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Dangers of Chronic Inflammation

woman with wrist pain
You may have heard the term inflammation being used to describe the swelling that happens when you get injured. This type of swelling is considered acute (short-lived) and is a response from your body to send the appropriate cells to heal the affected tissue. Immune cells will release various substances such as hormones bradykinin and histamine. They cause the small blood vessels to become wider (dilate), letting more blood to get to the injury. For this reason, inflamed areas turn red and feel hot. Both of these hormones also irritate nerves and cause pain signals to be sent to the brain.

Different areas of the body will swell at different rates when they are injured. Areas that are highly vascularized (supplied with more blood vessels than others) like the ligaments in your ankles or the discs in your spine, will have more inflammation happen as they heal. Typically, acute inflammation can last 6 – 10 days and the body will naturally reduce it once the injury is healed.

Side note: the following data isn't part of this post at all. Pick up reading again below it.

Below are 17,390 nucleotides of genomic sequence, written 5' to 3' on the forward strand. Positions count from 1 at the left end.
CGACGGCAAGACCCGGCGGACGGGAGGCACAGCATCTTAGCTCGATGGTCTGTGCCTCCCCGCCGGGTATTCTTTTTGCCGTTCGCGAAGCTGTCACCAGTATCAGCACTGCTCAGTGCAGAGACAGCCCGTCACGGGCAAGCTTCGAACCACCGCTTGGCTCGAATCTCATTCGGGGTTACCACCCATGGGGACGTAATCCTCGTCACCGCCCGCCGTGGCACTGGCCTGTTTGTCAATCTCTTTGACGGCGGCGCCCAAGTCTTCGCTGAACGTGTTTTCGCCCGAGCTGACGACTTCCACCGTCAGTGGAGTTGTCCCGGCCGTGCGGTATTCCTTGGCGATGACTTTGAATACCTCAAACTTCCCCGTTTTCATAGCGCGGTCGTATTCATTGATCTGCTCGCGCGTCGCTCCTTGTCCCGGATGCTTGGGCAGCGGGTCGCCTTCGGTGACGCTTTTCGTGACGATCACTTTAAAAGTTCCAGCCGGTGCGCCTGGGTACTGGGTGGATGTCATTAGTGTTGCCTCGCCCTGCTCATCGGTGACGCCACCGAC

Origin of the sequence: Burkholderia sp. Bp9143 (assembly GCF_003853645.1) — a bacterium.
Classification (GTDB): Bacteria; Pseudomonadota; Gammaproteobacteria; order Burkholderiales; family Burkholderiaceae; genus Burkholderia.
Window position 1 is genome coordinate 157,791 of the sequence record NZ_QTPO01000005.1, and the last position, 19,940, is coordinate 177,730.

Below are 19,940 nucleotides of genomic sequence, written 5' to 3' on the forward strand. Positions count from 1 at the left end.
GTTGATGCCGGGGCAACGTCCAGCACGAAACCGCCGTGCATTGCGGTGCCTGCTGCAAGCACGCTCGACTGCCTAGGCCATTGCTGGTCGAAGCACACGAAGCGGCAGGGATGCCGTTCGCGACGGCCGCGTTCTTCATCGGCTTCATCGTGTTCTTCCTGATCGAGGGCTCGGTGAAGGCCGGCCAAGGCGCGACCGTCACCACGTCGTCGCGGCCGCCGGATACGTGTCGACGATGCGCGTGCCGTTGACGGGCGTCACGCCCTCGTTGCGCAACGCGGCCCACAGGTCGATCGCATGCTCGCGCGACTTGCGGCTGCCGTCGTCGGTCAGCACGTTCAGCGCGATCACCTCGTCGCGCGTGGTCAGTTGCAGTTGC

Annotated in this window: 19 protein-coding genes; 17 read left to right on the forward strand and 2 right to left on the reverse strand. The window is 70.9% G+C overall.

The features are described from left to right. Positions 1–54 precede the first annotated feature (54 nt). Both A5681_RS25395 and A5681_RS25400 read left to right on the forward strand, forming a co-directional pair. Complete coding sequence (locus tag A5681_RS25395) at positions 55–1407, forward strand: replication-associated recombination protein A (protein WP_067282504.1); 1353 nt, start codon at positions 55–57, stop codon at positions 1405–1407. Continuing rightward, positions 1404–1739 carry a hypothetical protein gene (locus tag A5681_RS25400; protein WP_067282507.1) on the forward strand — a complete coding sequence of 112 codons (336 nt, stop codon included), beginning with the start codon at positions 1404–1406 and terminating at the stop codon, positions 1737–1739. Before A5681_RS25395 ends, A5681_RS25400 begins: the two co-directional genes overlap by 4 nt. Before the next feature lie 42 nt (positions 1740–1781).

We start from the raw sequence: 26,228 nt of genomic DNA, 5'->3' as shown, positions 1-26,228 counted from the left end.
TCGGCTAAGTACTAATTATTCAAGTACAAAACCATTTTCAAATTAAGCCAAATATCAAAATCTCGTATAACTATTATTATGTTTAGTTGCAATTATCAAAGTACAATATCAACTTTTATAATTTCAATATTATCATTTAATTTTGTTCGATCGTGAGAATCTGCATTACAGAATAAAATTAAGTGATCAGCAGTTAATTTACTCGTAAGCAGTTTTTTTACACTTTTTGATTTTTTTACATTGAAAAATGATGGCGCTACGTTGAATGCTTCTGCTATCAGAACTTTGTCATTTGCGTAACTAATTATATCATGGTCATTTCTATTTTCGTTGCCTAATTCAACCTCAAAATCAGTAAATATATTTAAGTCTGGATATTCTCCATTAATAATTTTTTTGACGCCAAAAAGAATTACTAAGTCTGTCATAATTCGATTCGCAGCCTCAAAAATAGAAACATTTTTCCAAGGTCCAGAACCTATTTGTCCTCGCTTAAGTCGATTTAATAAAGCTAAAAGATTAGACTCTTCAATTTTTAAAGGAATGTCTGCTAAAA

Chronic (long-term/persistent) inflammation can occur due to many reasons. Sometimes it is a response to systemic disease and other times it can be a response to your body reacting to a “perceived” injury – one that may not lead to a damaged tissue but perhaps mimics the presentation of one due to poor mechanics.

Whatever the reason may be for chronic inflammation, it is a largely concerning problem because it affects different areas of the body. When a local area gets inflamed due to injury for a short term, the inflammatory cells are limited to that region. With chronic inflammation, the inflammatory cells can stay elevated in your blood stream and affect different areas of the body. Research shows that chronic inflammation can contribute to heart disease, diabetes, arthritis or even cancer.

The good news is that there are a lot of natural ways to at least reduce chronic inflammation (even if it cannot be completely treated due to another health issue). Things like eliminating pro-inflammatory foods from your diet, taking the right supplements, breathing techniques and meditation/exercise have shown to effectively help with reducing levels of chronic inflammation. Next time, we will elaborate on a few of these suggestions that you can start at home to manage chronic inflammation.

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